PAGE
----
Tim Giago: Rocky history of Natives and the Mormon Church
By Tim Giago
George P. Lee, Navajo, was the first Native American called to the Seventy in 1975. He served for 14 years before he was excommunicated for “apostasy” or desertion of his religious principles and “conduct unbecoming a member of the Church.” Lee died in 2010 at age 67.
The Mormon Church has a history of rocky and contradictory dealings with Native Americans or Lamanites, as they were known in the beginning.
According to Brigham Young, “There is a curse on these aborigines of our country who roam the plains and are so wild that you cannot tame them. They are of the House of Israel; they once had the Gospel delivered to them, they had oracles of truth; Jesus came and administered to them after his resurrection and they received and delighted in the Gospel until the fourth generation when they turned away and became so wicked that God cursed them with this dark and benighted and loathsome condition.”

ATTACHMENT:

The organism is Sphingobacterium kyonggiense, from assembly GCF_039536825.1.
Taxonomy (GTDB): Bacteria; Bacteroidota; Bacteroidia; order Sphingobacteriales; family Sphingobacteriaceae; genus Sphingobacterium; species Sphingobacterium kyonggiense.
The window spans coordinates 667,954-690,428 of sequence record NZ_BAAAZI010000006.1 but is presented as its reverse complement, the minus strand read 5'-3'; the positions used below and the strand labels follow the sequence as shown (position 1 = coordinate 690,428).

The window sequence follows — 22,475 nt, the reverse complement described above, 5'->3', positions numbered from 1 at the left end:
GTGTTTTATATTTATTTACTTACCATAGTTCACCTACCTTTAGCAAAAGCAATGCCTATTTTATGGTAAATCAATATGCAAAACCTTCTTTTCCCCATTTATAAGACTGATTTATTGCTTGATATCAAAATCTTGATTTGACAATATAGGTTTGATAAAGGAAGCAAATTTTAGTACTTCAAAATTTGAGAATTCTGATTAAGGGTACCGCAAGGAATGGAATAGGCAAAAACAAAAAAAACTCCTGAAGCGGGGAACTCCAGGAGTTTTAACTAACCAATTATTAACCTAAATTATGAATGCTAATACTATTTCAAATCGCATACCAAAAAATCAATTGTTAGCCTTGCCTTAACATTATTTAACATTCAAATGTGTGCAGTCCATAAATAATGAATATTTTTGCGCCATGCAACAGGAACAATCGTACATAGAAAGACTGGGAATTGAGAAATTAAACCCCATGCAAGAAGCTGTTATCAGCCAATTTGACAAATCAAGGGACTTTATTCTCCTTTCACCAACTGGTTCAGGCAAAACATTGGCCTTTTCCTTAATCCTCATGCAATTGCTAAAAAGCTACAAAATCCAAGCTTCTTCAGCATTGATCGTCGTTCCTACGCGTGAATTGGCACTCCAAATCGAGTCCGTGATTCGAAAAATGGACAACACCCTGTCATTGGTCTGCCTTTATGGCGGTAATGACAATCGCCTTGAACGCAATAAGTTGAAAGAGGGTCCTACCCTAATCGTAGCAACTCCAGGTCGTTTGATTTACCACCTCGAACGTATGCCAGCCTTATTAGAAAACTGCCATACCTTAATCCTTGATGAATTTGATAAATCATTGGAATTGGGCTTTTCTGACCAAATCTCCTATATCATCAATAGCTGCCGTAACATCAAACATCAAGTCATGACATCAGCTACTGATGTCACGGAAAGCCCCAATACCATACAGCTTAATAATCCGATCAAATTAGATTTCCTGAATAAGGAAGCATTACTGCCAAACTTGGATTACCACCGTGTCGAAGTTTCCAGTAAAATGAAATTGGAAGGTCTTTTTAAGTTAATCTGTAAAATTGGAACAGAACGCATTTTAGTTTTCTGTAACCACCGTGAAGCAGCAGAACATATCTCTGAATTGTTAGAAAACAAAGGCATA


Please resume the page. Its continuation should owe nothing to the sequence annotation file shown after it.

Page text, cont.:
Prophet Spencer W. Kimball, the man who sent out the call to Mr. Lee to join the Seventy, said in 1960, “The day of the Lamanites is nigh. For years they have been growing delightsome and they are now becoming white and delightsome as they were promised.” He described different Indian children who were “as light as Anglos. “These young members of the Church are changing to whiteness and delightsomeness. One white elder jokingly said that he and his companion were donating blood regularly to the hospital in the hope that the process might be accelerated.”